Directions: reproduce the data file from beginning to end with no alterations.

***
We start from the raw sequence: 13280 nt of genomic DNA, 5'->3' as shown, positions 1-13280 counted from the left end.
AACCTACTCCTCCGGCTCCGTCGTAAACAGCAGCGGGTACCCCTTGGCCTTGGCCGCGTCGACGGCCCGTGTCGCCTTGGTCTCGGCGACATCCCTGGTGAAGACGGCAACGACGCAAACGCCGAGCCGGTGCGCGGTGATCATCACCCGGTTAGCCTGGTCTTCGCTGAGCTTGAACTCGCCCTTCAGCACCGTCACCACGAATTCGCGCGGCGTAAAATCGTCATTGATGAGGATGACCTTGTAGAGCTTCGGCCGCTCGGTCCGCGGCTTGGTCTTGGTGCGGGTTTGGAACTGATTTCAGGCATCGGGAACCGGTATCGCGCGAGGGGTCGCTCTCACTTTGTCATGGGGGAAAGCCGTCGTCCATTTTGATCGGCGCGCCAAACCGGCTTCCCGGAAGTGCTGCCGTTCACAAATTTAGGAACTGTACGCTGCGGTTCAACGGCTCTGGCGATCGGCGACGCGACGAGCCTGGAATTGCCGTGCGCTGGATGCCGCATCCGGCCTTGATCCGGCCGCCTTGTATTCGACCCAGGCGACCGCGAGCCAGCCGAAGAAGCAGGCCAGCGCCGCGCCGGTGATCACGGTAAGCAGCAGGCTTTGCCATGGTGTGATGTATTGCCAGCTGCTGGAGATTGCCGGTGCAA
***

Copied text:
We start from the raw sequence: 13280 nt of genomic DNA, 5'->3' as shown, positions 1-13280 counted from the left end.
AACCTACTCCTCCGGCTCCGTCGTAAACAGCAGCGGGTACCCCTTGGCCTTGGCCGCGTCGACGGCCCGTGTCGCCTTGGTCTCGGCGACATCCCTGGTGAAGACGGCAACGACGCAAACGCCGAGCCGGTGCGCGGTGATCATCACCCGGTTAGCCTGGTCTTCGCTGAGCTTGAACTCGCCCTTCAGCACCGTCACCACGAATTCGCGCGGCGTAAAATCGTCATTGATGAGGATGACCTTGTAGAGCTTCGGCCGCTCGGTCCGCGGCTTGGTCTTGGTGCGGGTTTGGAACTGATTTCAGGCATCGGGAACCGGTATCGCGCGAGGGGTCGCTCTCACTTTGTCATGGGGGAAAGCCGTCGTCCATTTTGATCGGCGCGCCAAACCGGCTTCCCGGAAGTGCTGCCGTTCACAAATTTAGGAACTGTACGCTGCGGTTCAACGGCTCTGGCGATCGGCGACGCGACGAGCCTGGAATTGCCGTGCGCTGGATGCCGCATCCGGCCTTGATCCGGCCGCCTTGTATTCGACCCAGGCGACCGCGAGCCAGCCGAAGAAGCAGGCCAGCGCCGCGCCGGTGATCACGGTAAGCAGCAGGCTTTGCCATGGTGTGATGTATTGCCAGCTGCTGGAGATTGCCGGTGCAA